EIT Climate-KIC Demonstrator project Microalgae Biorefinery 2.0 is an algae production system designed for integration into water treatment works, where it can reduce energy use and produce a sustainable raw material with a range of industrial applications.
Ensuring a continued supply of clean water for human consumption and agricultural and industrial use means treating increasing volumes of wastewater. To remove nutrients and other pollutants, treatment works pass wastewater through multiple energy-intensive processes, usually powered by onsite biogas plants. However, biogas emits CO2, reducing the sustainability of wastewater treatment works.
Like all plants, algae absorb CO2 and produces oxygen. Algae is also a versatile biomass with many potential applications. Microalgae Biorefinery (MAB) 2.0 is developing a production system that grows algae in the side streams of wastewater treatment plants. When integrated into the waste-water treatment process, these microscopic plants significantly reduce the number of times wastewater needs to be cycled through treatment works, saving time, energy and money.
“There are many technologies on the market that produce algae, but they usually do so on sterile media, providing what the algae need in a fully controlled manner,” says Miklós Gyalai-Korpos, MAB 2.0’s innovation manager. “But in our case, the algae’s feedstock is a by-product of waste-water treatment.”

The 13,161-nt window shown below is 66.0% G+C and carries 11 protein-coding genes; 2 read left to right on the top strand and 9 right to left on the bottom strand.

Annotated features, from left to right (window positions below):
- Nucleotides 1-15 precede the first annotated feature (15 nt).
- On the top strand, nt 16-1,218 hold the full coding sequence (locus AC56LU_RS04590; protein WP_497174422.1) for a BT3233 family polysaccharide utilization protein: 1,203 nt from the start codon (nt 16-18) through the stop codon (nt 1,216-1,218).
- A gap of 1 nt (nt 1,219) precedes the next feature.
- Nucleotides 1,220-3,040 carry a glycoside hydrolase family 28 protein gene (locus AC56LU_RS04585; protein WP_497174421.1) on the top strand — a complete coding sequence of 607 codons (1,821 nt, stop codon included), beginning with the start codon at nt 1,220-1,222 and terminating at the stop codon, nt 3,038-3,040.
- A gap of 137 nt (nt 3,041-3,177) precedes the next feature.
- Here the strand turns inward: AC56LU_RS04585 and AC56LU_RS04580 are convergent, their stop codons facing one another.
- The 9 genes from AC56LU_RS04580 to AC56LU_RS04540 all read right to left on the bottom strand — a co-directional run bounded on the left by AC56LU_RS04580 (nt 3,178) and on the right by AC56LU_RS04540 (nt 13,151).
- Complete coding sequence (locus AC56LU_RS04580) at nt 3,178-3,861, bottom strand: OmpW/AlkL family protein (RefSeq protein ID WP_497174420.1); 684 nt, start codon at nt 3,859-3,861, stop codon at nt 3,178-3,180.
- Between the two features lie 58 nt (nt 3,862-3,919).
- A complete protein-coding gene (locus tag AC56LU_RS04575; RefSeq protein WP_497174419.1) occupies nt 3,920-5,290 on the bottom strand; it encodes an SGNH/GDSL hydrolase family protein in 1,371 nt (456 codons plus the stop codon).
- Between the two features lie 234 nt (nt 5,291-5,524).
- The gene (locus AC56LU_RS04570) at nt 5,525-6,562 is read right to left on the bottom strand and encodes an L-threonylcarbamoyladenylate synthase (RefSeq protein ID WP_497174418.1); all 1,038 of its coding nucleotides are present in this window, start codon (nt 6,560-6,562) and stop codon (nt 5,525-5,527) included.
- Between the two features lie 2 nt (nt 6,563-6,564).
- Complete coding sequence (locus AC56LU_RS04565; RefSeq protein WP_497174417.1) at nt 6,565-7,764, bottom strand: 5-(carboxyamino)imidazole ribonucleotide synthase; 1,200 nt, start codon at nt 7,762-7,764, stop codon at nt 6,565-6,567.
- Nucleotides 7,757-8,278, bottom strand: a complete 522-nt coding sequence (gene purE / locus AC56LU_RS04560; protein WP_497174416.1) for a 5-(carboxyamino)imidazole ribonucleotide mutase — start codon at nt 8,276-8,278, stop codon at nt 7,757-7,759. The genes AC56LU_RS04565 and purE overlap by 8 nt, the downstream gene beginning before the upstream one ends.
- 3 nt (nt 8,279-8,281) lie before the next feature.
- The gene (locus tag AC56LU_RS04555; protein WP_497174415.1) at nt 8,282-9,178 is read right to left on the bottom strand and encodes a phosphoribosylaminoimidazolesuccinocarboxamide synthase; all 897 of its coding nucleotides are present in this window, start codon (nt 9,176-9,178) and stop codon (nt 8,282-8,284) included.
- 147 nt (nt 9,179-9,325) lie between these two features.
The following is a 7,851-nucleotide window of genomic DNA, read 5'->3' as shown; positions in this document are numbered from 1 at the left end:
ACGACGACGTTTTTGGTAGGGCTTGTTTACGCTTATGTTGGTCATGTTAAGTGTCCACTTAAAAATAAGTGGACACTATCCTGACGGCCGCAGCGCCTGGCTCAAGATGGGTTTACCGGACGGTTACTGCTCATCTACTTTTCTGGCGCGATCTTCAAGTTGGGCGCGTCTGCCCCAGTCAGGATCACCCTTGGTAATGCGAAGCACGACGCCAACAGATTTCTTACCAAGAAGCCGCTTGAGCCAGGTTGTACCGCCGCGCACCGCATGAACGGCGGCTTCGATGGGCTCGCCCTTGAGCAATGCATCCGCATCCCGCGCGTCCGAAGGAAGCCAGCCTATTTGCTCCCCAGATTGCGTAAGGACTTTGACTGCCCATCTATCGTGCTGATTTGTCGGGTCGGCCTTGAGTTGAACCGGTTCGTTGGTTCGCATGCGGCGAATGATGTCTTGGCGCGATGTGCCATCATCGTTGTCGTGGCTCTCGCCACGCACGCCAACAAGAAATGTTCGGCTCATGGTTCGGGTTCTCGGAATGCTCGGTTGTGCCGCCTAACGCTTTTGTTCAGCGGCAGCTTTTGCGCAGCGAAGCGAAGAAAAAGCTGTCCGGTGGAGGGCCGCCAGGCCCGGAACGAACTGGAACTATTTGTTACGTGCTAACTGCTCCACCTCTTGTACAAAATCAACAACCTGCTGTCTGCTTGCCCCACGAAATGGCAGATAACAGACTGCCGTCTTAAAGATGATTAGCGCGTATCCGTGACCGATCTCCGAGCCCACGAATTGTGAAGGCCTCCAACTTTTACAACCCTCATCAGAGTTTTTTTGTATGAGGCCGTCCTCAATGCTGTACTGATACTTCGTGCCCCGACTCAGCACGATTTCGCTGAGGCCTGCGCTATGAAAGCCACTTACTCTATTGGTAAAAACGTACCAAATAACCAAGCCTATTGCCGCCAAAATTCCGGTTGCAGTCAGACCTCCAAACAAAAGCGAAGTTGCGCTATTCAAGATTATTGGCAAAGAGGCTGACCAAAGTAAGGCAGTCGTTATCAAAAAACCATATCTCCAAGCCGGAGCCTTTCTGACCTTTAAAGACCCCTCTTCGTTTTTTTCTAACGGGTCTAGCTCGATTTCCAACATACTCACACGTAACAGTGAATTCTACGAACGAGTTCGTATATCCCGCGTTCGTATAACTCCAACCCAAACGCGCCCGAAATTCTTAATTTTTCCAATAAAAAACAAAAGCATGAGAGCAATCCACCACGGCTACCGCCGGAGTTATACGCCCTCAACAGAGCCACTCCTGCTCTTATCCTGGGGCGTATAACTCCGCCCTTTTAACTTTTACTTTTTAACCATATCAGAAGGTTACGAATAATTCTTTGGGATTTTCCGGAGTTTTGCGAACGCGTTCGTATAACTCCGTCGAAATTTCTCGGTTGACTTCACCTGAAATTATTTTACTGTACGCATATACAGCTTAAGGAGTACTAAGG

Microalgae Biorefinery 2.0 (MAB 2.0) is piloting its system with Budapest Sewage Works. Here, the presence of algae has reduced the energy intensity of the water processing, saving both time and money as well as reducing the waterworks’ reliance on biogas.
Furthermore, algae produce a useful biomass that can be sold on as a sustainable raw material for processing into biofuel, bioplastics, adhesives and even cosmetics.
EIT Climate-KIC’s role
The project joined with EIT Climate-KIC in 2013 as a Pathfinder project in order to test its feasibility. Today, as a Demonstrator project, MAB 2.0 draws on the business and technological expertise of EIT Climate-KIC partners across Europe, including PANNON Pro Innovations, Utrecht University, Wageningen University, Wageningen Food and Biobased Research, Budapest Sewage Works Pte Ltd, INRA, the University of Valencia and the Polytechnic University of Valencia.
Says Gyalai-Korpos,“Seven of our eight current partners were EIT Climate-KIC partners, and our industrial partner Budapest Sewage Works has engaged with Climate-KIC due to this project. These connections are a huge advantage.” He adds that the business development and technical support provided by the partners have been essential.